How to Start a Lay Church, Principle VI: Train People to Become Living Bibles

Make sure the Bible is inside the Christians in your lay church, not tucked under one arm.

Meaning:

Materials are for internalizing. They’re not intended as permanent prosthetics. From the very beginning of their faith life and continuing steadily throughout it, Christians must learn the whole counsel of Scripture by heart so that ultimately no external printed text is required when they’re out and about and engaged in the Christian ministry of mirroring Christ to the world. That’s the way the New Testament and other oral-oriented literature is designed, and persecuted Christians can tell you of the necessity of this practice.

Hymns and music also need to be able to be learned in a way that they can be shared anytime, anywhere, by nonprofessionals (i.e., people like me who have sub-angelic voices and absolutely no guitar skills).

In the words of the Apostle Paul in 2 Corinthians 3:2, “You are our letter.” You are (or are intended to be) a living Bible.

Regrettably, despite the historically unparalleled motherlode of printed Bibles readily available in the United States, there sure is a dearth of living ones.

Zondervan—the Christian publisher—did a survey a year or two back. They found out that the average American Christian owns nine Bibles—nine—and is actively trying to buy one more.

But what about North Korean Christians?

Here is the testimony of one young, new North Korean Christian–a girl sold into sexual slavery in China who was rescued by a Christian missionary. The missionary enrolled her in an underground seminary for North Koreans in China.

At the age of 22, after four and a half months of training, I left the safety of the seminary in China and crossed the river to go back inside of North Korea… My purpose was to share the Gospel with my family and friends.

I was finally arrested after one and a half years, when the North Korean state security agency discovered the Bibles and hymnals I was distributing inside of North Korea.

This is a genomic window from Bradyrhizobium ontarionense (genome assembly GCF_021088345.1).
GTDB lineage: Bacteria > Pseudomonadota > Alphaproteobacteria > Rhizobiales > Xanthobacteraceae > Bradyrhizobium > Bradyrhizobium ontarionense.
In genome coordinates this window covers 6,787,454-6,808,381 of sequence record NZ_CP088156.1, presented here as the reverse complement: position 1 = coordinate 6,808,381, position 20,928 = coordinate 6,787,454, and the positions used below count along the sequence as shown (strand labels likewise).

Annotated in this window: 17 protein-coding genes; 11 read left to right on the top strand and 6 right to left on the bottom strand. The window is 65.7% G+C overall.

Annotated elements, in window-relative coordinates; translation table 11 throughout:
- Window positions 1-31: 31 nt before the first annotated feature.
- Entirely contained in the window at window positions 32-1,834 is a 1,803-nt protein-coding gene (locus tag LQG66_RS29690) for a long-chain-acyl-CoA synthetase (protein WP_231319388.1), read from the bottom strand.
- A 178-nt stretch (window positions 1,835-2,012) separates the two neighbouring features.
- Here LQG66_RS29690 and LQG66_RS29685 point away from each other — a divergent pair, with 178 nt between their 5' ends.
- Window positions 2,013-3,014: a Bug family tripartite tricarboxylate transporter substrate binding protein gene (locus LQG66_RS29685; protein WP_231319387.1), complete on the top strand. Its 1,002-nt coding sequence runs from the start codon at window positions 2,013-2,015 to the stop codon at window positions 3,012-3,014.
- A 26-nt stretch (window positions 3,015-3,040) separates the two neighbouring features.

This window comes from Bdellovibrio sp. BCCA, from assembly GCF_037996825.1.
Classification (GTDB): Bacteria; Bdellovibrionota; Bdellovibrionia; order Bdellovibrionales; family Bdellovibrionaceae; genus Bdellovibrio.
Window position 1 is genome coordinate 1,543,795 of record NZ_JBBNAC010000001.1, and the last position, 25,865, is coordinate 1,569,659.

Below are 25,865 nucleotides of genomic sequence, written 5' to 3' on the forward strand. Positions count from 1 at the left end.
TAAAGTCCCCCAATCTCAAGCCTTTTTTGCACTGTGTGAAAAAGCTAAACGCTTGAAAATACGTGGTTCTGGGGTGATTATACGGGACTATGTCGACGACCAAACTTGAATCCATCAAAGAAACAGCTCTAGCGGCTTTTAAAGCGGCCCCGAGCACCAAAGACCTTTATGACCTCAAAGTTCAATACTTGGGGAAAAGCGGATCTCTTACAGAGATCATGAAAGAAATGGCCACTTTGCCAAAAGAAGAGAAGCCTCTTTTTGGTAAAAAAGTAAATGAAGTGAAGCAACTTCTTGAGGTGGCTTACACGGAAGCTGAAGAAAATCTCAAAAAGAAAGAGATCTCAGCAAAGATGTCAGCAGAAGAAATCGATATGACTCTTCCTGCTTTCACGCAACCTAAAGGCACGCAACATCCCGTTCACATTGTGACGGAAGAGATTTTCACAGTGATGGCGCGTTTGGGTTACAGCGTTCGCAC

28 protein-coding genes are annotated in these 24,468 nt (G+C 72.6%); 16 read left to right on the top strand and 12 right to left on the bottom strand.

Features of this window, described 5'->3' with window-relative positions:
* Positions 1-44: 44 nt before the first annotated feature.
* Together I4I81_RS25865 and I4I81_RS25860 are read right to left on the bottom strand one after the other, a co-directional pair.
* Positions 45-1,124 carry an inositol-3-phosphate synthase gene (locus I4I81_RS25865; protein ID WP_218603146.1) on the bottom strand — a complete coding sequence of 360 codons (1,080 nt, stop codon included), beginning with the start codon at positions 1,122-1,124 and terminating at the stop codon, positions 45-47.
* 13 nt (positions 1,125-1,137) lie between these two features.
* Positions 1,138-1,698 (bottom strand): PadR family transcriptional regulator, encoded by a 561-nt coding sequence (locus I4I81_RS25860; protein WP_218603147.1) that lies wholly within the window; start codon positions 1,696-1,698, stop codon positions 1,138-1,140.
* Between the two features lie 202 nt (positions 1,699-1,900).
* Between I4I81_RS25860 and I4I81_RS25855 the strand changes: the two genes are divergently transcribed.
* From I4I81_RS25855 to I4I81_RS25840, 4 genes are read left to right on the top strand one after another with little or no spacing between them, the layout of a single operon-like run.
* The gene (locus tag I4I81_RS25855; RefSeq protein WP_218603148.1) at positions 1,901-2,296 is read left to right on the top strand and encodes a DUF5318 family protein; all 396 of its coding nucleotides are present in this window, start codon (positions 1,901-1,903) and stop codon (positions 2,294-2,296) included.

The North Korean police treated me cruelly as if I were a terrorist. The most difficult punishment I faced was being required to sit in one position for twenty-four hours without moving.

One month went by, then two months. Almost a whole year of my life passed by, with me behind bars. I thought God had forgotten me.

Then something happened that helped me to understand that God had a specific purpose for sending me to that prison.

A new prisoner arrived. Her name was EJ.

EJ had been a spy for North Korea. She had been serving undercover in China, trapping North Korean defectors who had escaped. She would send them back to North Korea to die. She tried to defect from China to South Korea but she was caught and sent to North Korea to the same jail as me. She felt so guilty for all she had done. She wanted to know if God existed and if He could ever forgive her.

I told EJ about 1 John 1:9 which says that if we confess our sins He is faithful to forgive. I also shared other verses with EJ that I had memorized. After many days, EJ confessed all her sins and received Christ as her savior.

One evening EJ had a dream. In her dream the Lord told EJ he was going to bring me out of prison. This was a crazy thought, since everyone knew I was going to be sent to a concentration camp for my crime. But EJ believed the dream. She was so happy for me but sad for herself. “I cannot make it here by myself,” she cried. So I asked the Lord what I could do to help her. God directed me to write down some scripture for her.

There was no paper, so we had to use the only thing we had to write on:

Toilet paper.

I didn’t have a pencil to write with, but EJ was able to smuggle one from the investigation room. And that’s how I began to write out ten verses as a “toilet paper Bible” for my new sister in Christ.

When I was finished writing, EJ tried to return the pencil, but it fell from her pocket and the guard saw it. He interrogated her angrily.

I was afraid that EJ would confess about the toilet paper Bible I had written, but she didn’t. When I asked her why, she replied, “You risked your life to give it to me, so I will carry it wherever I go.